• Blue Andalusions

What I wished I would of done Differently!

I started our flock with 25 mail order day old chicks of select breeds that would be hardy in the heat, layed well and were supposed to be somewhat friendly. That’s a lot of chickens for a first time chicken keeper! I wished I would of started with less than 10 because the first thing to happen was pecking order which led to literally pecking each other which led to loss of feathers.

Even though we built the coop to accommodate that many and they got to free range it was still just too many. Also, my entire flock was aging at the same rate and each year egg production goes down. So what I should of done is started with 10 and then added a few chicks each spring so I would always have good egg production. When a chicken reaches about 3 years you will make a decision to cull her or keep as a pet and she may give you an egg every now and then.

Always build the biggest coop possible because chicken obsession is real and you want to add more every year of certain breeds/egg color and too many chickens in a tight space leads to problems real quick!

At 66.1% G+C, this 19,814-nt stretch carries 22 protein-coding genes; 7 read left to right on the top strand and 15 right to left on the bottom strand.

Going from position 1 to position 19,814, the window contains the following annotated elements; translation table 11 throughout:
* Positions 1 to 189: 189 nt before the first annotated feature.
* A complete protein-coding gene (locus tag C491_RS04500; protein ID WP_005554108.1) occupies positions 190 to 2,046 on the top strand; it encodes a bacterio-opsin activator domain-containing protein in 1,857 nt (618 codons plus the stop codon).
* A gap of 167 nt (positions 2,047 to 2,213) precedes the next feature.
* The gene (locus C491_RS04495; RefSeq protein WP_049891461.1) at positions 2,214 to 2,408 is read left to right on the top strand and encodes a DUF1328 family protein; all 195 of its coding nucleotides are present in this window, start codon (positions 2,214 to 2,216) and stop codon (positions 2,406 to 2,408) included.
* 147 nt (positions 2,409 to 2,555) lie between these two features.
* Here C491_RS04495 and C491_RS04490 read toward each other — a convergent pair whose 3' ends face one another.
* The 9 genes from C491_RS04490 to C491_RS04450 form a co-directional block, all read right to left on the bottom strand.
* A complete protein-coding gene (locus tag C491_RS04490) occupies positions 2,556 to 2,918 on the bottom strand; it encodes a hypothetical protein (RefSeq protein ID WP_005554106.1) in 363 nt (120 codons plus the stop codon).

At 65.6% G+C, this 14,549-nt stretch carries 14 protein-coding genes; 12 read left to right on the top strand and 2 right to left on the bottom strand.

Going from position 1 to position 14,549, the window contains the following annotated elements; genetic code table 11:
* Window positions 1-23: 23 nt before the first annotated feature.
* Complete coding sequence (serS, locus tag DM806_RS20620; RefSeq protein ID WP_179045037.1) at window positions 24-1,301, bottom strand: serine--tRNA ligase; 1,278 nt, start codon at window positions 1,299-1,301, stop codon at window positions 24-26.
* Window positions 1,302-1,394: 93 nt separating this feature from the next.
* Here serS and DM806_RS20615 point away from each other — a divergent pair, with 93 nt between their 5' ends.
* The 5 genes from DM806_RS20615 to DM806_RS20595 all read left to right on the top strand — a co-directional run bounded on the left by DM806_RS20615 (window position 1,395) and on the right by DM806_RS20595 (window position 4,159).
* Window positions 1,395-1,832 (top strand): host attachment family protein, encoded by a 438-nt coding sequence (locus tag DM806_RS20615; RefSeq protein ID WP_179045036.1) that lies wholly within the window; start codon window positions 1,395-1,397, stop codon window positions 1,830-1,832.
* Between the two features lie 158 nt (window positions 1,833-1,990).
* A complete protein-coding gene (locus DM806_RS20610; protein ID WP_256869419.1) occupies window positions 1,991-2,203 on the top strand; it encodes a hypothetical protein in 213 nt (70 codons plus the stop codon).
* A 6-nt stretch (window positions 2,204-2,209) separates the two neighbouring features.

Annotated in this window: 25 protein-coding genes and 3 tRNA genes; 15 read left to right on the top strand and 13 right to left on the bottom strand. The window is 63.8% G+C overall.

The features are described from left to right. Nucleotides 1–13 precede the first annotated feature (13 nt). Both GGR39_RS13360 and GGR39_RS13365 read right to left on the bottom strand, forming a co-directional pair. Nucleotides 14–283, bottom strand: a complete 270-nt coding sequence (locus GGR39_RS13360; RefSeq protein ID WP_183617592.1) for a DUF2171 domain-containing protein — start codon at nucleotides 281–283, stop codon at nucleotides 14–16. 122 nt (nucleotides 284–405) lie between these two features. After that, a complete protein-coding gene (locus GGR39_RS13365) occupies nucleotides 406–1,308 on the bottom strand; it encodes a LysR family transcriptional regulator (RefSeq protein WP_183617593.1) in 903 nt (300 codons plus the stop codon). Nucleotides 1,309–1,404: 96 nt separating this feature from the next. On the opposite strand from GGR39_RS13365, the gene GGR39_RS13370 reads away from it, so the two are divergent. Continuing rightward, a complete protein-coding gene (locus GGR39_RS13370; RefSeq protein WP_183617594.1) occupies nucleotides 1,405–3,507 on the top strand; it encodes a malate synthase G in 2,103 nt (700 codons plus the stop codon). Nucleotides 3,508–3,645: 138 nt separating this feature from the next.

Having the space for all stages/ages of chickens is important too and something I totally overlooked for the long term. From the chick brooder to the pullet stage space (protected from the full grown girls) to the injured chicken space.

Having more than one feeder and water will help a lot with pecking order/bullying. Also roosting spaces in a couple different locations in the coop is a good idea. The mean girls took the best spots and made others roost on the nesting boxes. This is not good because chickens poop all night long and now that poop is where they lay eggs. No one likes a poopy egg!

Because poop happens so fast and its really hard to keep up with at least plan to keep up with cleaning the nesting boxes where the eggs are laid! You will ensure much cleaner eggs that don’t even need to be washed!

They all want to lay in the same nesting boxes, so 1 box per 3 to 4 chickens is plenty!

Your coop is going to get poop all over it no matter your best design! So just be prepared to deep clean the coop often and even repaint it often if you want to keep it looking fresh!